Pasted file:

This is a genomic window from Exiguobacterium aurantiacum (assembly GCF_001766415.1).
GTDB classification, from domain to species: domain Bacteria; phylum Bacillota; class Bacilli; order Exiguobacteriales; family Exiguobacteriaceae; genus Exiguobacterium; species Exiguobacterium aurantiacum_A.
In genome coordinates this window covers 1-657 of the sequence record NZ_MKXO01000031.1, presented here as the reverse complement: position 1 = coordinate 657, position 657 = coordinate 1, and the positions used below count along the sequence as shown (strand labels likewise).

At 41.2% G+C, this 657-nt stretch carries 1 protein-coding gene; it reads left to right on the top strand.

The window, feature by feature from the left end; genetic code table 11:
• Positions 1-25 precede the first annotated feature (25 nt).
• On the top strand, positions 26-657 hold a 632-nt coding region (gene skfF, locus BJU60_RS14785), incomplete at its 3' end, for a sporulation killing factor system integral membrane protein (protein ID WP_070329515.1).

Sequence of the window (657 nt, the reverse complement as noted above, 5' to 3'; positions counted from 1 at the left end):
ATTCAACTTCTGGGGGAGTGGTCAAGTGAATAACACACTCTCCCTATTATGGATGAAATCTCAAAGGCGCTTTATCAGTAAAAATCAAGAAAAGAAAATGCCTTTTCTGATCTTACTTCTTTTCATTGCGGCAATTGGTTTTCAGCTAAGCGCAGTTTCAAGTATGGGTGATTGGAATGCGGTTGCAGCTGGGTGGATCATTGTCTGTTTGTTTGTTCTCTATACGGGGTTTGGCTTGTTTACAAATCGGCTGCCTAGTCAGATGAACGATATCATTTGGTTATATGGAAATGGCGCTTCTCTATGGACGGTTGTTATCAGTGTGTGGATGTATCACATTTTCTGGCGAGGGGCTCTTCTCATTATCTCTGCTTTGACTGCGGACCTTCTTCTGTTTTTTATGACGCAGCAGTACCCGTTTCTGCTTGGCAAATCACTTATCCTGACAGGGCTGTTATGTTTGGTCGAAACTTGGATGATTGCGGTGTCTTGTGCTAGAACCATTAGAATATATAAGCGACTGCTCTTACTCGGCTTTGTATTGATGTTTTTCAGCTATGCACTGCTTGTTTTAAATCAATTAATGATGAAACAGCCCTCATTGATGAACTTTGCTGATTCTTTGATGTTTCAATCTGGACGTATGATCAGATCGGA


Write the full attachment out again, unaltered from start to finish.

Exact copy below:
This is a genomic window from Exiguobacterium aurantiacum (assembly GCF_001766415.1).
GTDB classification, from domain to species: domain Bacteria; phylum Bacillota; class Bacilli; order Exiguobacteriales; family Exiguobacteriaceae; genus Exiguobacterium; species Exiguobacterium aurantiacum_A.
In genome coordinates this window covers 1-657 of the sequence record NZ_MKXO01000031.1, presented here as the reverse complement: position 1 = coordinate 657, position 657 = coordinate 1, and the positions used below count along the sequence as shown (strand labels likewise).

At 41.2% G+C, this 657-nt stretch carries 1 protein-coding gene; it reads left to right on the top strand.

The window, feature by feature from the left end; genetic code table 11:
• Positions 1-25 precede the first annotated feature (25 nt).
• On the top strand, positions 26-657 hold a 632-nt coding region (gene skfF, locus BJU60_RS14785), incomplete at its 3' end, for a sporulation killing factor system integral membrane protein (protein ID WP_070329515.1).

Sequence of the window (657 nt, the reverse complement as noted above, 5' to 3'; positions counted from 1 at the left end):
ATTCAACTTCTGGGGGAGTGGTCAAGTGAATAACACACTCTCCCTATTATGGATGAAATCTCAAAGGCGCTTTATCAGTAAAAATCAAGAAAAGAAAATGCCTTTTCTGATCTTACTTCTTTTCATTGCGGCAATTGGTTTTCAGCTAAGCGCAGTTTCAAGTATGGGTGATTGGAATGCGGTTGCAGCTGGGTGGATCATTGTCTGTTTGTTTGTTCTCTATACGGGGTTTGGCTTGTTTACAAATCGGCTGCCTAGTCAGATGAACGATATCATTTGGTTATATGGAAATGGCGCTTCTCTATGGACGGTTGTTATCAGTGTGTGGATGTATCACATTTTCTGGCGAGGGGCTCTTCTCATTATCTCTGCTTTGACTGCGGACCTTCTTCTGTTTTTTATGACGCAGCAGTACCCGTTTCTGCTTGGCAAATCACTTATCCTGACAGGGCTGTTATGTTTGGTCGAAACTTGGATGATTGCGGTGTCTTGTGCTAGAACCATTAGAATATATAAGCGACTGCTCTTACTCGGCTTTGTATTGATGTTTTTCAGCTATGCACTGCTTGTTTTAAATCAATTAATGATGAAACAGCCCTCATTGATGAACTTTGCTGATTCTTTGATGTTTCAATCTGGACGTATGATCAGATCGGA